Since this is a hill country one expects to find springs, but not to depend upon them; for when found they are often brackish and unwholesome, or maddening, slow dribbles in a thirsty soil. Here you find the hot sink of Death Valley, or high rolling districts where the air has always a tang of frost. Here are the long heavy winds and breathless calms on the tilted mesas where dust devils dance, whirling up into a wide, pale sky. Here you have no rain when all the earth cries for it, or quick downpours called cloud-bursts for violence. A land of lost rivers, with little in it to love; yet a land that once visited must be come back to inevitably. If it were not so there would be little told of it.
This is the country of three seasons. From June on to November it lies hot, still, and unbearable, sick with violent unrelieving storms; then on until April, chill, quiescent, drinking its scant rain and scanter snows; from April to the hot season again, blossoming, radiant, and seductive. These months are only approximate; later or earlier the rain-laden wind may drift up the water gate of the Colorado from the Gulf, and the land sets its seasons by the rain.
There was also a great deal in that story about a certain other celebrity, for her relations to whom the writer was blackballed in a club of which I afterward became a member, and I think it was the things Pauline said about one of the rewards of genius being the privilege of association with such transcendent personalities on a footing which permitted one to call them by their first names in one's reminiscences, that gave me the notion of writing this book. It has struck me as humorous to a degree, that, in this sort of writing, the really important things are usually left out.
I thought then of writing the life of an accomplished woman, not so much of the accomplishment as of the woman; and I have never been able to make a start at it without thinking of Pauline Mills and that curious social warp which obligates us most to impeach the validity of a woman's opinion at the points where it is most supported by experience. From the earliest I have been rendered highly suspicious of the social estimate of women, by the general social conspiracy against her telling the truth about herself. But, in fact, I do not think Mrs. Mills will read my book. Henry will read it first at his office and tell her that he'd rather she shouldn't, for Henry has been so successfully Paulined that it is quite sufficient for any statement of life to lie outside his wife's accepted bias, to stamp it with insidious impropriety. There is at times something almost heroic in the resolution with which women like Pauline Mills defend themselves from whatever might shift the centres of their complacency.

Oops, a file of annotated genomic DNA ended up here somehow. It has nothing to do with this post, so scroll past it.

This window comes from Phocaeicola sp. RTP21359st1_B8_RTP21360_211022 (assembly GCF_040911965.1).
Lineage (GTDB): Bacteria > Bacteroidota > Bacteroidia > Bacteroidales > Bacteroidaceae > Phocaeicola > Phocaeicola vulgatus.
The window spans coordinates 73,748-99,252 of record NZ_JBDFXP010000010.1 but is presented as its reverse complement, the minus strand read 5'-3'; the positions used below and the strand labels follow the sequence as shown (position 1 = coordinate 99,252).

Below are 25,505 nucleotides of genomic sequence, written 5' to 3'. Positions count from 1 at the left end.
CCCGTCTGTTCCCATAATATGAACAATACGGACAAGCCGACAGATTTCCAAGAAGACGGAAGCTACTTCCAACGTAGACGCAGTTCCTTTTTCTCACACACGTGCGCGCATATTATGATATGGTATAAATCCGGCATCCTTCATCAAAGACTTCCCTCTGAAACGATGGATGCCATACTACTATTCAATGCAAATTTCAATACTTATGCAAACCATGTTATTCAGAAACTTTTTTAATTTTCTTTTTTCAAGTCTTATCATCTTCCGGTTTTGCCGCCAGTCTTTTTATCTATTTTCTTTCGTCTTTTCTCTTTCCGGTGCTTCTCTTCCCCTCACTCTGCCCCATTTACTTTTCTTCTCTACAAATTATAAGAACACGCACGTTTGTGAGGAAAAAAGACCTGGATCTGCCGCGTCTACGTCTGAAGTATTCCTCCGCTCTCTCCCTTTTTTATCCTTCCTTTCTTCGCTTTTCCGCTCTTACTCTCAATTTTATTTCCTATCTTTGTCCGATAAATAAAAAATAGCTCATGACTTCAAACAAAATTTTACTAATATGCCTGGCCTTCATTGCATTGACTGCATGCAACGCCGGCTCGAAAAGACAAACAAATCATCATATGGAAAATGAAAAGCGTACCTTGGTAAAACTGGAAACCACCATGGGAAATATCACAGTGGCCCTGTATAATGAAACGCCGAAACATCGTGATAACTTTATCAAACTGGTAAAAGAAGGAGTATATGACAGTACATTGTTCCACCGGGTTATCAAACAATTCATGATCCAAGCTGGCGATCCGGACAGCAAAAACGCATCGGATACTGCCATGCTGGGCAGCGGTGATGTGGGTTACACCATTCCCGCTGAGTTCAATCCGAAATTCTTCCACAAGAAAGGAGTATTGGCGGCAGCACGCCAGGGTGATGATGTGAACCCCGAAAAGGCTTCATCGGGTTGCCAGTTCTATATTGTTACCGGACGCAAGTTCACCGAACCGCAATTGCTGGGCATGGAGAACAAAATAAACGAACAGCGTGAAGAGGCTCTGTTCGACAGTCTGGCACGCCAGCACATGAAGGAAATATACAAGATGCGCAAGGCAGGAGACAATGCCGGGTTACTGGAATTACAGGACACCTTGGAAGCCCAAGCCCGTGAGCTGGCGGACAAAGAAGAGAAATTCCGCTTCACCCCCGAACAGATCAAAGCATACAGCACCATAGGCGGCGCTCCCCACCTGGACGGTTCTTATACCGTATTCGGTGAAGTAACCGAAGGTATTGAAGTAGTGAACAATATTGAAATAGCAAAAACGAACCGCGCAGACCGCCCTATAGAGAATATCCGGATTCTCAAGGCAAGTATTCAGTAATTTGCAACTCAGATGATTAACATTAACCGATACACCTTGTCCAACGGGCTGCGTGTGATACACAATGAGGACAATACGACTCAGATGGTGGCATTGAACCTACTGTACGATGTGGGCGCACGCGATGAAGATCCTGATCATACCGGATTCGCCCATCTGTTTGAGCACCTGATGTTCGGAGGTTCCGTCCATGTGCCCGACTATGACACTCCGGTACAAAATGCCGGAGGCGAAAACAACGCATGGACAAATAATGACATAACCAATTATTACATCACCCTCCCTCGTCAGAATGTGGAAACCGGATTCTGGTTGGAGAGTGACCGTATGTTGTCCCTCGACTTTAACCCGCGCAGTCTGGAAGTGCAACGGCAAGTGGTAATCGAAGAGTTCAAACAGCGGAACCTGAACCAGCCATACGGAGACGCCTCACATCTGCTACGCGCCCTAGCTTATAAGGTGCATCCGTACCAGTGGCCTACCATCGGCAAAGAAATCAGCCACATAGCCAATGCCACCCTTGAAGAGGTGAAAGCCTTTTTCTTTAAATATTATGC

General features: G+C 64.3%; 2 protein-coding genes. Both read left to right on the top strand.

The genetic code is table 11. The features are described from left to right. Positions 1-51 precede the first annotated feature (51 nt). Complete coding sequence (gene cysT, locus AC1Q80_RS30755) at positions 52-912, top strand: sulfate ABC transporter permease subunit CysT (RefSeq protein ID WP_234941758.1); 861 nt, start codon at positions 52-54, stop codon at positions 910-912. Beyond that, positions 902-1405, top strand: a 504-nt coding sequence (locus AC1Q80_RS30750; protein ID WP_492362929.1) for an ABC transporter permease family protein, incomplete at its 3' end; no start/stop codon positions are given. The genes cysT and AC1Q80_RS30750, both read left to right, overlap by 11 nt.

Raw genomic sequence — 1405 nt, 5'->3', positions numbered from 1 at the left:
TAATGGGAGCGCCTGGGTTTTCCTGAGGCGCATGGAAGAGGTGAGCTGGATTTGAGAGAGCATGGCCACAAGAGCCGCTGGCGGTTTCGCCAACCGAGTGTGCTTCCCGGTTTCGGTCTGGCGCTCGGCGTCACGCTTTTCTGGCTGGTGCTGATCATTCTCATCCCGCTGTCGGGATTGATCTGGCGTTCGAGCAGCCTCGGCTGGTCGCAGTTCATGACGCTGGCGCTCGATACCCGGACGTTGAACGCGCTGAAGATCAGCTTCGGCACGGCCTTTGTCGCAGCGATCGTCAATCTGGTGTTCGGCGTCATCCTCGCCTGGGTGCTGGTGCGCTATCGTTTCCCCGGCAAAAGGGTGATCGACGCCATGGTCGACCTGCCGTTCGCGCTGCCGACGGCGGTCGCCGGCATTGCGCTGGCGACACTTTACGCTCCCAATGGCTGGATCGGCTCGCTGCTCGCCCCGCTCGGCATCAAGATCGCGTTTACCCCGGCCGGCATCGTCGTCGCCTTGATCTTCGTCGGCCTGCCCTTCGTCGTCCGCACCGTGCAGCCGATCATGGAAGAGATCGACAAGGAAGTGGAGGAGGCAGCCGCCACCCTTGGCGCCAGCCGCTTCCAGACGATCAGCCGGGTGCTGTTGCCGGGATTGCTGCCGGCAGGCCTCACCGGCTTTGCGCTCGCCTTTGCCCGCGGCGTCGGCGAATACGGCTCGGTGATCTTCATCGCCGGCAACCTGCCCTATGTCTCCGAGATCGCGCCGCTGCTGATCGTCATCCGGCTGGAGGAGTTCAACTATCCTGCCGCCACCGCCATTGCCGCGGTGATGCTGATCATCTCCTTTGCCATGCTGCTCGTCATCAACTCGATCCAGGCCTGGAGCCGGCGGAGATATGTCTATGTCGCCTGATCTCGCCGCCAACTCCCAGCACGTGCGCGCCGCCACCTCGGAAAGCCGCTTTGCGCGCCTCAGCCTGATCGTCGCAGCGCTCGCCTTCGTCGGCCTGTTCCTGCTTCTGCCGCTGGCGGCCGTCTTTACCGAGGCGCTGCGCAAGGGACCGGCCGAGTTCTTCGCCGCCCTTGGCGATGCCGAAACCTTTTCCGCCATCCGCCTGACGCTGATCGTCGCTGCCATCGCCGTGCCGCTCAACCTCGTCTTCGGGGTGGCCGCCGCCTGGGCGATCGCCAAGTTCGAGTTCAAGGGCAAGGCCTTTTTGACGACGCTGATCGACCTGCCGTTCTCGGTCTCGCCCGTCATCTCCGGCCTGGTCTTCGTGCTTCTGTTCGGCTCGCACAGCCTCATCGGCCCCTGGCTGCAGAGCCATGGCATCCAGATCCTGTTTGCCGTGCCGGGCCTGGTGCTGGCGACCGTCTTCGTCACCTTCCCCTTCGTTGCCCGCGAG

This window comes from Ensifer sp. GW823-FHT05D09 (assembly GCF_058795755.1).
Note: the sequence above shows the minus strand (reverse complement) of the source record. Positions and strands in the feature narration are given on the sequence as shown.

Although she was born in Carlinville, Illinois, and graduated from Blackburn College, Mary Austin spent most of her writing career in California, New York, and finally Sante Fe, New Mexico. A well-known, popular, and prolific writer, Austin published thirty-three books and three plays and was closely associated with many important literary figures of her time, including H. G. Wells, George Bernard Shaw, Mabel Dodge Luhan, Jack London, and Willa Cather. Still best known today for her nature writing and southwestern cultural studies, Austin has been increasingly recognized for her work on feminist themes, including the play The Arrow Maker, the nonfiction The Young Woman Citizen, and the novels A Woman of Genius and No. 26 Jayne Street. What has been perhaps an overemphasis on Austin’s nature writing has, since her death, eclipsed the fact that Austin was known during her lifetime as a colorful, eccentric, and controversial person whose direct and outspoken opinions engaged a wide variety of topics.
Beyond Bordersdemonstrates that variety. In addition to her monographs, Austin also published her short fiction and essays in periodicals. In fact, like many a writer earning a living from her work, Austin wrote prolifically for the magazine market, producing during her career over two hundred individual pieces published in over sixty periodicals. Although a collection of her short fiction appeared in 1987, Austin’s nonfiction periodical work has remained uncollected until now.
In support of Austin’s essays, Reuben J. Ellis provides an introduction that establishes a biographical and historical context for Austin’s work. In addition, each Austin essay is prefaced by brief introductory remarks by the editor. A selected bibliography of Austin’s essays is also included.